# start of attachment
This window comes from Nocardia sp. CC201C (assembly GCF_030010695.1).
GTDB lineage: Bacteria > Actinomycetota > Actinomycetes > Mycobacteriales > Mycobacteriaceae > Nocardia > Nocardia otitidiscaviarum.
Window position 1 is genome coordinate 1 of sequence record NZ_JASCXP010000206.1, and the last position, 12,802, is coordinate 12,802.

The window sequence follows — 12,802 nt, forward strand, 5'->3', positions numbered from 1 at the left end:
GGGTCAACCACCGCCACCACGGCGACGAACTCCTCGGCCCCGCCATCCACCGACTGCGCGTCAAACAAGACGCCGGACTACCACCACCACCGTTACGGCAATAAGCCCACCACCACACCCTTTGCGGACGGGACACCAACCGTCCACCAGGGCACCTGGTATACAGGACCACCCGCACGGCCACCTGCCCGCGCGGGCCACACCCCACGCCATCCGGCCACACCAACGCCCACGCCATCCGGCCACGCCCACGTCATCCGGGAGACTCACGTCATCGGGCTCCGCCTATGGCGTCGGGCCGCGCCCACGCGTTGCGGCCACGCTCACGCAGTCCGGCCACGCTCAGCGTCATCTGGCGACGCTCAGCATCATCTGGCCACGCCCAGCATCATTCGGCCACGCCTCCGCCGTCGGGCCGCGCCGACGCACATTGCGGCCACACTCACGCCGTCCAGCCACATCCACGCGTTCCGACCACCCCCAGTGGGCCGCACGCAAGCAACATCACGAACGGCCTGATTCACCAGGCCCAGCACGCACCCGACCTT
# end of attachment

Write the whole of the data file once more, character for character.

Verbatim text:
This window comes from Nocardia sp. CC201C (assembly GCF_030010695.1).
GTDB lineage: Bacteria > Actinomycetota > Actinomycetes > Mycobacteriales > Mycobacteriaceae > Nocardia > Nocardia otitidiscaviarum.
Window position 1 is genome coordinate 1 of sequence record NZ_JASCXP010000206.1, and the last position, 12,802, is coordinate 12,802.

The window sequence follows — 12,802 nt, forward strand, 5'->3', positions numbered from 1 at the left end:
GGGTCAACCACCGCCACCACGGCGACGAACTCCTCGGCCCCGCCATCCACCGACTGCGCGTCAAACAAGACGCCGGACTACCACCACCACCGTTACGGCAATAAGCCCACCACCACACCCTTTGCGGACGGGACACCAACCGTCCACCAGGGCACCTGGTATACAGGACCACCCGCACGGCCACCTGCCCGCGCGGGCCACACCCCACGCCATCCGGCCACACCAACGCCCACGCCATCCGGCCACGCCCACGTCATCCGGGAGACTCACGTCATCGGGCTCCGCCTATGGCGTCGGGCCGCGCCCACGCGTTGCGGCCACGCTCACGCAGTCCGGCCACGCTCAGCGTCATCTGGCGACGCTCAGCATCATCTGGCCACGCCCAGCATCATTCGGCCACGCCTCCGCCGTCGGGCCGCGCCGACGCACATTGCGGCCACACTCACGCCGTCCAGCCACATCCACGCGTTCCGACCACCCCCAGTGGGCCGCACGCAAGCAACATCACGAACGGCCTGATTCACCAGGCCCAGCACGCACCCGACCTT